While I love the idea of apple picking, over-sized sweaters and cider donuts, I thoroughly dread the actual onset of winter’s chill and the notion of being cold walking across the hardwood floors every morning, or needing to heat up the car, taking a scalding shower to wake up, and making the switch to hot coffee. (OK, fine, I never make the switch). No amount of fall shopping can cozy me up to the idea of needing a jacket every day or having to carry extra shoes and socks everywhere for the inevitable soaking that happens when you trudge through snow and slop. I might walk right out the door in flip-flops and order a salad and lemonade down the street right now, just because I still can!

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Georgia and I are trying to make the most of it. Though our garden really suffered this year through the lack of rain here in Boston, we did manage to make a few tasty meals from the peas, basil, tomato and berries we grew, and we got out to enjoy the sunny days at every opportunity. Where last year I had a toddler afraid of swimming and unable to walk long enough for morning-long excursions to the farm, I now have a miniature big kid who delights in swimming and building sand castles and who has to be dragged away from the fun of blueberry picking, ice cream eating and animal patting. She’s articulate enough to express disappointment when mom or dad has to go to work for the day, but she’s also cheerful and easy-going enough to enjoy our ad-hoc adventures and outings as a twosome. It’s amazing to see someone discover fireworks, bouncy houses, sprinklers, hiking, Italian ice, outdoor concerts, double rainbows and boat rides for the first time. The world is actually remarkable if you choose to see everything with wonder and focus.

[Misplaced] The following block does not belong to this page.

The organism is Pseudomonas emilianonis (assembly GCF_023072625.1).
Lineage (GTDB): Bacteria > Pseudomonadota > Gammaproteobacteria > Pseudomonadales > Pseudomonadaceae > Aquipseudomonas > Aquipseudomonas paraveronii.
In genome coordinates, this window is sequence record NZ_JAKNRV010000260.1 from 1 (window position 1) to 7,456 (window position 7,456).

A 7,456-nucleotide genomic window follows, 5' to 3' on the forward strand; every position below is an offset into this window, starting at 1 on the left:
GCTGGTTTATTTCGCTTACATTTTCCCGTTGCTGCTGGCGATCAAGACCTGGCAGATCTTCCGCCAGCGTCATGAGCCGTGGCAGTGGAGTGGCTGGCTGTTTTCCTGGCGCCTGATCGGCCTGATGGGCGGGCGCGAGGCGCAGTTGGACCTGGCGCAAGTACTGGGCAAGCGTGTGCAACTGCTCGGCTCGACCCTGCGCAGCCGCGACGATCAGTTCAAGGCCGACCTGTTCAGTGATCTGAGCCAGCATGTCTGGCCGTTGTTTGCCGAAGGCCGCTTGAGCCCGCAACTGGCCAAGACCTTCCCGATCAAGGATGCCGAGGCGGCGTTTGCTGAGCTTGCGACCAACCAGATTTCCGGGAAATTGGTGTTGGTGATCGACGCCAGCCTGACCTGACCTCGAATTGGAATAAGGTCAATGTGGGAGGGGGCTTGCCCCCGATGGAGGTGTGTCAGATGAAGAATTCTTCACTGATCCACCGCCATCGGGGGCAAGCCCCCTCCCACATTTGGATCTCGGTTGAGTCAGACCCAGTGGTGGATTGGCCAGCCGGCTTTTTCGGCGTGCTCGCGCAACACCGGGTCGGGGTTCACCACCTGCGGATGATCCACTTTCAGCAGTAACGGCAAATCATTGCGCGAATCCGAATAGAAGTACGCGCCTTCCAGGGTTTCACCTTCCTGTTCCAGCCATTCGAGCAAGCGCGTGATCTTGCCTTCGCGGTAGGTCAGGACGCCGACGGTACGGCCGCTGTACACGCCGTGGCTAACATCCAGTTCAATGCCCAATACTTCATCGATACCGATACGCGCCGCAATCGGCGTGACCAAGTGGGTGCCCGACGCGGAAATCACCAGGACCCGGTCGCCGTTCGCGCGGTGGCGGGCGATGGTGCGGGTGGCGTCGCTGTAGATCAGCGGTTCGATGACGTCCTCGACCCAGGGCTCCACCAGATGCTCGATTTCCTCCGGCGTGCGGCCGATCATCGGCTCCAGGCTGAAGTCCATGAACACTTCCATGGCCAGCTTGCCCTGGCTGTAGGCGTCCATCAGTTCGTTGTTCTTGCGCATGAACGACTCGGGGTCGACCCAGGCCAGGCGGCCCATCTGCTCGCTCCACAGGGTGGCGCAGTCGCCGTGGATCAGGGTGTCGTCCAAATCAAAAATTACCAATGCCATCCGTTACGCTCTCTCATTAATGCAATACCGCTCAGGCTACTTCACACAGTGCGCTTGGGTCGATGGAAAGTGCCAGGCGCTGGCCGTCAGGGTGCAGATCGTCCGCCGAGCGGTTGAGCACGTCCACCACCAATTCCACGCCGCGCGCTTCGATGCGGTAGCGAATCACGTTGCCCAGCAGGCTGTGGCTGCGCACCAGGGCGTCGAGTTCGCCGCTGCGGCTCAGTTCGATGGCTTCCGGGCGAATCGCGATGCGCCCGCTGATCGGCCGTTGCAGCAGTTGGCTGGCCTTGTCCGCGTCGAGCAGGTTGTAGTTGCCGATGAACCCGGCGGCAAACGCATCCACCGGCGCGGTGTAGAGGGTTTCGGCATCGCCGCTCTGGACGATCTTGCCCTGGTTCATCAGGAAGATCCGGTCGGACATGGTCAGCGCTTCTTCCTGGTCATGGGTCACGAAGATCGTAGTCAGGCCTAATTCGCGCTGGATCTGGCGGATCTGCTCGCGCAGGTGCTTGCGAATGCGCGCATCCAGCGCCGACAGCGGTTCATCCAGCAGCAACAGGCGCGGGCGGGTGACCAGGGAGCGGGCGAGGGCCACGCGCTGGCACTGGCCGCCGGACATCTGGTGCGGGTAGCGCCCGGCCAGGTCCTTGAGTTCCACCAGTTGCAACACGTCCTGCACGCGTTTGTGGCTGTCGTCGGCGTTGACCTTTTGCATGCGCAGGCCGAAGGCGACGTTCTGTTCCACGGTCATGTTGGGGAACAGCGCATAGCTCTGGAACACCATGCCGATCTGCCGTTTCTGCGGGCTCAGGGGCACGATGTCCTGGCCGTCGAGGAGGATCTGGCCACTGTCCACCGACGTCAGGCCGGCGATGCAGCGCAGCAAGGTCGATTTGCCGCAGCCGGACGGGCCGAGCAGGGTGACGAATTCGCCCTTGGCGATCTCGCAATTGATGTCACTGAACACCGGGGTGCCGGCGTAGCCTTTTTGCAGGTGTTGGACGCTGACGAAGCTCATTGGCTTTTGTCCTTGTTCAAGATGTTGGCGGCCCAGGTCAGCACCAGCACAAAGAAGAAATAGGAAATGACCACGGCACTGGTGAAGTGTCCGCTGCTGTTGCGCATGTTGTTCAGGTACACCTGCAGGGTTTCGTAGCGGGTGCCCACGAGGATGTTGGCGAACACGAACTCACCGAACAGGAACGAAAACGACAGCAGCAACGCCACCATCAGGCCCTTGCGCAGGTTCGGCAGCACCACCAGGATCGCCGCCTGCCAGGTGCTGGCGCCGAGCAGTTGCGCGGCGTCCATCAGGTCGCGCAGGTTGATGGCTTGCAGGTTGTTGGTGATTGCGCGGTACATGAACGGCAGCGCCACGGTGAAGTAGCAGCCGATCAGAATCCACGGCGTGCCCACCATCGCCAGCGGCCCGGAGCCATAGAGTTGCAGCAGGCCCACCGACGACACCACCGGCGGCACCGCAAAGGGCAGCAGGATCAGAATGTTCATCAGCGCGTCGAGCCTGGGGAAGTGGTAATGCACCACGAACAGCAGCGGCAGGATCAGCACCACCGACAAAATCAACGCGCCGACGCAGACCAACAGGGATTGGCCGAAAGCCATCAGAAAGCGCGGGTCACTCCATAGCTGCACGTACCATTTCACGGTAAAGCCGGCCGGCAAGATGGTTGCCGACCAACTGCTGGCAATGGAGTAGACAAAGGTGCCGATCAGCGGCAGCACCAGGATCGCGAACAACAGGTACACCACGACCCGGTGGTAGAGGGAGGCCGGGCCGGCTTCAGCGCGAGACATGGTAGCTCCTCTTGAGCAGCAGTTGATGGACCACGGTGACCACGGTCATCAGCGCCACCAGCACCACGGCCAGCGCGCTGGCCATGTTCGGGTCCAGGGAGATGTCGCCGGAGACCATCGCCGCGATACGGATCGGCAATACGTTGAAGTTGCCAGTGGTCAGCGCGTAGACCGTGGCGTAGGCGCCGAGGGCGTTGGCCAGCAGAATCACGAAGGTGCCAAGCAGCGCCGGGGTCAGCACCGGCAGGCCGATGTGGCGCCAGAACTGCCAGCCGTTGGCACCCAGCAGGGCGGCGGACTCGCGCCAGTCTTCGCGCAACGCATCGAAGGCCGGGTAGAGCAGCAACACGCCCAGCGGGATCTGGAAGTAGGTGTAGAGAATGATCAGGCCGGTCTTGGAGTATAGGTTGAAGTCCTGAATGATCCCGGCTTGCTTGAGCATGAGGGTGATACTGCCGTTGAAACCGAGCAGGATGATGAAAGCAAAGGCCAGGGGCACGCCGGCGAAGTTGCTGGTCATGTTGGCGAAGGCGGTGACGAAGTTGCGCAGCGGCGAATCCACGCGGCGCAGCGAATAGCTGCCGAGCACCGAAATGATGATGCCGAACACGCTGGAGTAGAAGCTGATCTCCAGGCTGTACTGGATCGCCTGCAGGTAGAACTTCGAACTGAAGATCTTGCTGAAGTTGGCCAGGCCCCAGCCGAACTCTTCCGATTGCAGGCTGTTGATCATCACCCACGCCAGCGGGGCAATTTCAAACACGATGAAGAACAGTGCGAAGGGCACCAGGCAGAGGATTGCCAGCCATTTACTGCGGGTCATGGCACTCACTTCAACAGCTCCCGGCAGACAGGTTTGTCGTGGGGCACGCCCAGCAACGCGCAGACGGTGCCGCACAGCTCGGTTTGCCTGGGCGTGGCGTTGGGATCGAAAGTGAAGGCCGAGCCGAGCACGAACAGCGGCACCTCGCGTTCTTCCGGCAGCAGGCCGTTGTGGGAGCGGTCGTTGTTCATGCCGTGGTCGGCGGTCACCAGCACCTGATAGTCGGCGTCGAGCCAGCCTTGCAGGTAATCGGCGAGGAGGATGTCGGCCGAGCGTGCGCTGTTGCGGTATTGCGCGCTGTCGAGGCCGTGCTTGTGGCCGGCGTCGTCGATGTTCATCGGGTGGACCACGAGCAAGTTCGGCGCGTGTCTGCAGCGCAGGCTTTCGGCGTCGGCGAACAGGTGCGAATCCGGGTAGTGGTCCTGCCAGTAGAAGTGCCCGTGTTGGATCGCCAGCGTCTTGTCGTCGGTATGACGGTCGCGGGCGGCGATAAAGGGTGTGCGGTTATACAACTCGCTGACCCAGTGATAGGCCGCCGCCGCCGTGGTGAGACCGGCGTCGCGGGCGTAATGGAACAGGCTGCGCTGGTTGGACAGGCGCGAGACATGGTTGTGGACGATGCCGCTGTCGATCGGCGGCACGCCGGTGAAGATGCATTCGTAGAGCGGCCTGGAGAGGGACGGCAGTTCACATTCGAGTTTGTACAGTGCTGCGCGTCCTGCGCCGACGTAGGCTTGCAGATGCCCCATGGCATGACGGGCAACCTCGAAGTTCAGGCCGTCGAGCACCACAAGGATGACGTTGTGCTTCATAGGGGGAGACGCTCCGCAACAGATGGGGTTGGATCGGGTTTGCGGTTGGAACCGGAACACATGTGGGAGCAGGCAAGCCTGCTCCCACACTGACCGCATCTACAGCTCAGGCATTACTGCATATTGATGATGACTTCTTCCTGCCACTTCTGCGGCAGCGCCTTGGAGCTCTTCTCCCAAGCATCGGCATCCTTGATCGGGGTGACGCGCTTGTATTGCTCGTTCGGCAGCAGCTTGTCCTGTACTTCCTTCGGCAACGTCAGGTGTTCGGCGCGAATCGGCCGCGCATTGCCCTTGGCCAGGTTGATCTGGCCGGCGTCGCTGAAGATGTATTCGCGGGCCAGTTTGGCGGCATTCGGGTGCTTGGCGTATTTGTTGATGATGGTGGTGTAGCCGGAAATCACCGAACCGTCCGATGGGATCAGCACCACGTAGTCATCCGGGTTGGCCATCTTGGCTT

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 Cheers to August and staying laid back before school, life and heating bills resume. 🙂